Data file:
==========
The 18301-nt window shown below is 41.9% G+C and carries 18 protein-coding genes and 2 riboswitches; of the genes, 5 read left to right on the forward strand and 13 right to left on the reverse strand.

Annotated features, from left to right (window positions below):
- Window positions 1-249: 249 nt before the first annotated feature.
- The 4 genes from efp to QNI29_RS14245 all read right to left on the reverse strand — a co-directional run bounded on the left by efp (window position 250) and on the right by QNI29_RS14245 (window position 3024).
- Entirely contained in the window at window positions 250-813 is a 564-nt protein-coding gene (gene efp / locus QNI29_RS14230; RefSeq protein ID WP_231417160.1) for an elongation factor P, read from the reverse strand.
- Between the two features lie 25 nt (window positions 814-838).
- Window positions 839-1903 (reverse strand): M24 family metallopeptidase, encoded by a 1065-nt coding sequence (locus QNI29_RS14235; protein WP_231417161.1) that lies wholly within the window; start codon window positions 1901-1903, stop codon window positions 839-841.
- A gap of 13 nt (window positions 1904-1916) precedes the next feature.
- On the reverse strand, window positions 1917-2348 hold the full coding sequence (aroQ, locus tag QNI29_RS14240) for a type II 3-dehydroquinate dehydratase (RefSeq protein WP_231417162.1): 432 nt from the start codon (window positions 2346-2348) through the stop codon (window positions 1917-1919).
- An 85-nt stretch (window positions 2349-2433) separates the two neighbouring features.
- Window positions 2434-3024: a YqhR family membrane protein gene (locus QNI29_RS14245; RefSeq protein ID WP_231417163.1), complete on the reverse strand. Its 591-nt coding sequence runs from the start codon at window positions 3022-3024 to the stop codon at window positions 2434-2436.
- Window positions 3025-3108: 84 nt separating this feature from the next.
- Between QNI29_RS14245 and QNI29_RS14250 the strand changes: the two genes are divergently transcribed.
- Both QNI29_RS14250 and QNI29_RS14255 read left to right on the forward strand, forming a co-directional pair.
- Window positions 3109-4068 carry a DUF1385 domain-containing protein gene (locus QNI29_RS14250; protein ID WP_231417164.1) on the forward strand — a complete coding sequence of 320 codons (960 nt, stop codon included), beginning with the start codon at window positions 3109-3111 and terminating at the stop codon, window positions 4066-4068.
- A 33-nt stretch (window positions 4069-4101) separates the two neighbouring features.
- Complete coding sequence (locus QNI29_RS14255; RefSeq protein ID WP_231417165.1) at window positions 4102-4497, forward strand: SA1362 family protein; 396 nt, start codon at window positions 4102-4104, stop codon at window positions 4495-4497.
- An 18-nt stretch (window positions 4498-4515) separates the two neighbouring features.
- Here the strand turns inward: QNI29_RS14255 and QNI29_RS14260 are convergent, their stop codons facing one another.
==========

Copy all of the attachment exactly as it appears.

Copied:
The 18301-nt window shown below is 41.9% G+C and carries 18 protein-coding genes and 2 riboswitches; of the genes, 5 read left to right on the forward strand and 13 right to left on the reverse strand.

Annotated features, from left to right (window positions below):
- Window positions 1-249: 249 nt before the first annotated feature.
- The 4 genes from efp to QNI29_RS14245 all read right to left on the reverse strand — a co-directional run bounded on the left by efp (window position 250) and on the right by QNI29_RS14245 (window position 3024).
- Entirely contained in the window at window positions 250-813 is a 564-nt protein-coding gene (gene efp / locus QNI29_RS14230; RefSeq protein ID WP_231417160.1) for an elongation factor P, read from the reverse strand.
- Between the two features lie 25 nt (window positions 814-838).
- Window positions 839-1903 (reverse strand): M24 family metallopeptidase, encoded by a 1065-nt coding sequence (locus QNI29_RS14235; protein WP_231417161.1) that lies wholly within the window; start codon window positions 1901-1903, stop codon window positions 839-841.
- A gap of 13 nt (window positions 1904-1916) precedes the next feature.
- On the reverse strand, window positions 1917-2348 hold the full coding sequence (aroQ, locus tag QNI29_RS14240) for a type II 3-dehydroquinate dehydratase (RefSeq protein WP_231417162.1): 432 nt from the start codon (window positions 2346-2348) through the stop codon (window positions 1917-1919).
- An 85-nt stretch (window positions 2349-2433) separates the two neighbouring features.
- Window positions 2434-3024: a YqhR family membrane protein gene (locus QNI29_RS14245; RefSeq protein ID WP_231417163.1), complete on the reverse strand. Its 591-nt coding sequence runs from the start codon at window positions 3022-3024 to the stop codon at window positions 2434-2436.
- Window positions 3025-3108: 84 nt separating this feature from the next.
- Between QNI29_RS14245 and QNI29_RS14250 the strand changes: the two genes are divergently transcribed.
- Both QNI29_RS14250 and QNI29_RS14255 read left to right on the forward strand, forming a co-directional pair.
- Window positions 3109-4068 carry a DUF1385 domain-containing protein gene (locus QNI29_RS14250; protein ID WP_231417164.1) on the forward strand — a complete coding sequence of 320 codons (960 nt, stop codon included), beginning with the start codon at window positions 3109-3111 and terminating at the stop codon, window positions 4066-4068.
- A 33-nt stretch (window positions 4069-4101) separates the two neighbouring features.
- Complete coding sequence (locus QNI29_RS14255; RefSeq protein ID WP_231417165.1) at window positions 4102-4497, forward strand: SA1362 family protein; 396 nt, start codon at window positions 4102-4104, stop codon at window positions 4495-4497.
- An 18-nt stretch (window positions 4498-4515) separates the two neighbouring features.
- Here the strand turns inward: QNI29_RS14255 and QNI29_RS14260 are convergent, their stop codons facing one another.